Rate recommendations take into consideration the change in pH and type of media and may be obtained from grower manuals or your Cooperative Extension Service

Managing Substrate EC

Electrical conductivity (EC) is a good estimate for the total soluble salts in a media EC does not provide details on the type or amount of individual salts present High ECs can contribute to poor shoot and root growth The first objective is to determine the source for the elevated salts Typically, this will be from the irrigation water source or from the amount or type of fertilizer used Once the source has been identified, you will want to determine if you can reduce or eliminate that source Media salt concentra- tions are directly impacted by what is called the leaching fraction This value represents the percentage of water that leaves a container relative to what is applied High salt conditions can be effec- tively managed by keeping the leaching fraction high (20 to 30 percent) and not allowing pots to dry out The danger in keeping pots wet is that it can contribute to secondary problems with root rot organ- isms (Consult FSA 0 1, Irrigation Water for Greenhouses and Nurseries, for more information on irrigation water quality )

Disinfecting Media

Three methods are primarily considered for sterilization of media Sterilized media is common in plant propagation and greenhouse operations but is not usually considered in an outdoor nursery simply based on the volume of media required and the bene- fits derived Remember that certain amendments

(e g , perlite, vermiculite) are sterile and, therefore, do not require sterilization Composted pine bark and peat contain populations of suppressive microbes that might be eliminated by sterilization techniques

Steam Pasteurization

Steam pasteurization is commonly found in greenhouse or ground bed production The general recommendation is the exposure to steam (212°F) for 30 to 45 minutes The piles should be small enough so all sections reach at least 180°F Piles too big may take too long to achieve uniform heating You must have an appropriate thermometer handy to effectively monitor the temperature at various places in the pile or bed Over-steaming is possible and should be avoided since this kills beneficial organisms and may cause the release of toxic substances, especially when organic components are involved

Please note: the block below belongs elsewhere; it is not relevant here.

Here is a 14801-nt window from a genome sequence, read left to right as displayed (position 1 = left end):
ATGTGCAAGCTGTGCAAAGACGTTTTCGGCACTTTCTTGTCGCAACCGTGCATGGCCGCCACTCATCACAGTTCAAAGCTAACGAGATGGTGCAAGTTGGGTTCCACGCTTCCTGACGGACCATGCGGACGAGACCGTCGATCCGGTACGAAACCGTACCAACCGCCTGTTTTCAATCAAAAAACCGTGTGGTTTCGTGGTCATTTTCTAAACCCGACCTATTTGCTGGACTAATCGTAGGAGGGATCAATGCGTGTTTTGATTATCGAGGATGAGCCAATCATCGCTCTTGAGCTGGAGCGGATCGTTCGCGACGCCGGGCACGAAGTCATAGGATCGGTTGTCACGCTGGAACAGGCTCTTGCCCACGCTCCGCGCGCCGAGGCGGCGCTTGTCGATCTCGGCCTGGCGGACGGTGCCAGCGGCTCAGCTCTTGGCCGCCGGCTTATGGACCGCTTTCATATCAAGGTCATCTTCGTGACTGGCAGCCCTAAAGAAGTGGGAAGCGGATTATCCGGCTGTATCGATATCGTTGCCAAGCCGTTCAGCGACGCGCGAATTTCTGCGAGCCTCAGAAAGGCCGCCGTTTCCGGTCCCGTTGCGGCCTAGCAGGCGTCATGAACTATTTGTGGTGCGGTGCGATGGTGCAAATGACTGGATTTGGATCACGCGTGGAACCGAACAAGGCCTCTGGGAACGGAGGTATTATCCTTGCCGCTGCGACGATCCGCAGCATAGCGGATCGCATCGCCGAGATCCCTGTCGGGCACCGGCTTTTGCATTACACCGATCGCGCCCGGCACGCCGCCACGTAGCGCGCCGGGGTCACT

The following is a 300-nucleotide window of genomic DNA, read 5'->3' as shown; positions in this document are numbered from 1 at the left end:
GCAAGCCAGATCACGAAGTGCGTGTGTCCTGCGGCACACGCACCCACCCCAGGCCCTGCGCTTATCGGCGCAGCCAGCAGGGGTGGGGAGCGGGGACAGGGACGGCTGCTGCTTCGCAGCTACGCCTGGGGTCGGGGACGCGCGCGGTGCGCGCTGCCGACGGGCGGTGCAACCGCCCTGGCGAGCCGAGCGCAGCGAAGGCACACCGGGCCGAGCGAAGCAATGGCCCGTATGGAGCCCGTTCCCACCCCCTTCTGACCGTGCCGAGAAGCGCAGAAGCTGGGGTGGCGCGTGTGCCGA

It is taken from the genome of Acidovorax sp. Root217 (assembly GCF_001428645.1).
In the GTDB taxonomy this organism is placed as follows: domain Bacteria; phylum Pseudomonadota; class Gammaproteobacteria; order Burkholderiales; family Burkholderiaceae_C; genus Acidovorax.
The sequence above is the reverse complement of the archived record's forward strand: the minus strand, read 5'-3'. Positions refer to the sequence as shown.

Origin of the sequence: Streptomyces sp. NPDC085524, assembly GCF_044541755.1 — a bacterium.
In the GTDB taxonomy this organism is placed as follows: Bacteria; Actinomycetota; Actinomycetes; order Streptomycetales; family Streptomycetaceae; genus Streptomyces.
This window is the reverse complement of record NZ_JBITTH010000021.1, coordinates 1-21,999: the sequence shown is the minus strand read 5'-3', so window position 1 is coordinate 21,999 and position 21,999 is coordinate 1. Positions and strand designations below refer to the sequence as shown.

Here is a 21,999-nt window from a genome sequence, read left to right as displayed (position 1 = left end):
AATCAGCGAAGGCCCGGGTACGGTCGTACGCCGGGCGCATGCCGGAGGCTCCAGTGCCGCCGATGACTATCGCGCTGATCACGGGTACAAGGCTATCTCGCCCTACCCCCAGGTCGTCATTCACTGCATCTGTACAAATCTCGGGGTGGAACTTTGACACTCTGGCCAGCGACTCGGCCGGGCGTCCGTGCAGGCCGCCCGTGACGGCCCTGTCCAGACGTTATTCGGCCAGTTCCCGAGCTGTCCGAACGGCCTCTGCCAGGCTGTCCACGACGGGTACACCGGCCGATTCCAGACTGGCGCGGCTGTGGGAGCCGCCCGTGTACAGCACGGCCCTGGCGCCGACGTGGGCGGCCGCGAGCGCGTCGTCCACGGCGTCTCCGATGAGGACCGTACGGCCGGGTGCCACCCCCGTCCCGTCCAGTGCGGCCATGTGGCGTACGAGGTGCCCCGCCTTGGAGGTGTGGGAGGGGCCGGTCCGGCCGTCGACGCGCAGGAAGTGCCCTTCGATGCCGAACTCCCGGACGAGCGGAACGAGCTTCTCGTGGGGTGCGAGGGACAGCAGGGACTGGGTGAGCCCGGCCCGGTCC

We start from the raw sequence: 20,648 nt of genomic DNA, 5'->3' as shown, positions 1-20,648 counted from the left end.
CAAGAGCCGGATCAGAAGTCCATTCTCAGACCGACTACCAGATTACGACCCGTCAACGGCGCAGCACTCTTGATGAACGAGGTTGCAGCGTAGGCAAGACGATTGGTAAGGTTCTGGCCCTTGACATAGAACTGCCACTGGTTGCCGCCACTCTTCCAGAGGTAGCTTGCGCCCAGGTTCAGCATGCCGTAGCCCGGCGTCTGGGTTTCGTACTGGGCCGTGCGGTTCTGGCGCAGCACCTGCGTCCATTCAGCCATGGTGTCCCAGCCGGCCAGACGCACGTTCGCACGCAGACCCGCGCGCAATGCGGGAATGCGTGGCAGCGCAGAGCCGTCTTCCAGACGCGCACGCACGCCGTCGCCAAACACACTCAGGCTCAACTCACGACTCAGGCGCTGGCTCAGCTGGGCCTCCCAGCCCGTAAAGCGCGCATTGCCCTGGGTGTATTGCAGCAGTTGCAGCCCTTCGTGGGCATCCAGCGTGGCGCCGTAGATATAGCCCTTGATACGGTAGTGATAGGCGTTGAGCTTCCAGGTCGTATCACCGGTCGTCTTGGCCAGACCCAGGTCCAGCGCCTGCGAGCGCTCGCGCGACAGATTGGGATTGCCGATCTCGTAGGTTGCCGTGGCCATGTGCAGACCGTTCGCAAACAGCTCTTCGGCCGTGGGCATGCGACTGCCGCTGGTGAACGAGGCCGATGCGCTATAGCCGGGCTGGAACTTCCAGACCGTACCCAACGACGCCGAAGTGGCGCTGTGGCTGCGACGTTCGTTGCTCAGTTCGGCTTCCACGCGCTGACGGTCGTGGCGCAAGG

An alternative pasteurization process, aerated steam, involves blowing a mixture of steam and air through the media Aerated steam (140° to 175°F) uses less energy and fewer beneficial organisms are likely to be harmed  Steam pasteurization SHOULD NOT be used on media that has had slow-release fertilizer blended into it!

Chemical Fumigation

Chemical fumigation is usually limited to ground beds in cut flower production The primary chemicals used were methyl bromide and vapam Methyl bromide uses were phased out in 2005 Consult your Cooperative Extension Service for current recommendations


Solarization is rarely used because the process may take up to one month even under summer condi- tions requiring tremendous planning for future media needs Solarization is accomplished by spreading moist media to a depth of 6 to 10 inches on a clean surface The pile or row is then covered with clear plastic sheets with the edges sealed to the surface to prevent the loss of heat and moisture

Media Physical Properties

Media physical properties may be determined using simple laboratory methods Media samples can be analyzed by commercial laboratories, or you can make the physical measurements yourself using simple tools Procedures for determining physical properties of horticultural substrates are available at hortsublab/pdf/porometer_manual.pdf.

4 Ways to Calculate Porosity – wikiHow

Weight (Bulk Density)

Media weight is kind of a double-edged sword Ideally growers would like a heavy mix when containers are on the ground in an outdoor nursery to minimize blow-over, but during plant movement and shipping, a lightweight mix is desired Weight or bulk density is usually expressed as lbs/ft3 and reported on a dry basis For outdoor container nurseries, dry bulk density of media might range between 12 to 24 lbs/ft3 (wet bulk density of 70 and 90 lbs/ft3) A nursery media that uses a significant percentage of mineral soil will have a dry bulk density of 40 to 50 ft3 For a greenhouse media, the dry bulk density will be lower and in the range of 8 to 18 lbs/ft3 Air-Filled Porosity

When we fill a container with media, the total volume of space in that container is filled with two things: the solid media components and the spaces or voids between all of the solids (Figure 1) Ideally the total volume of empty pores should be in the range of 50 to 70 percent This is referred to as total porosity The remaining container volume would be filled with the solid growing media (i e , 30 to 50 percent) The total porosity of a media is further composed of two parts: air and water Both components are critical for good plant growth, but not enough of either can limit growth

substrates spaces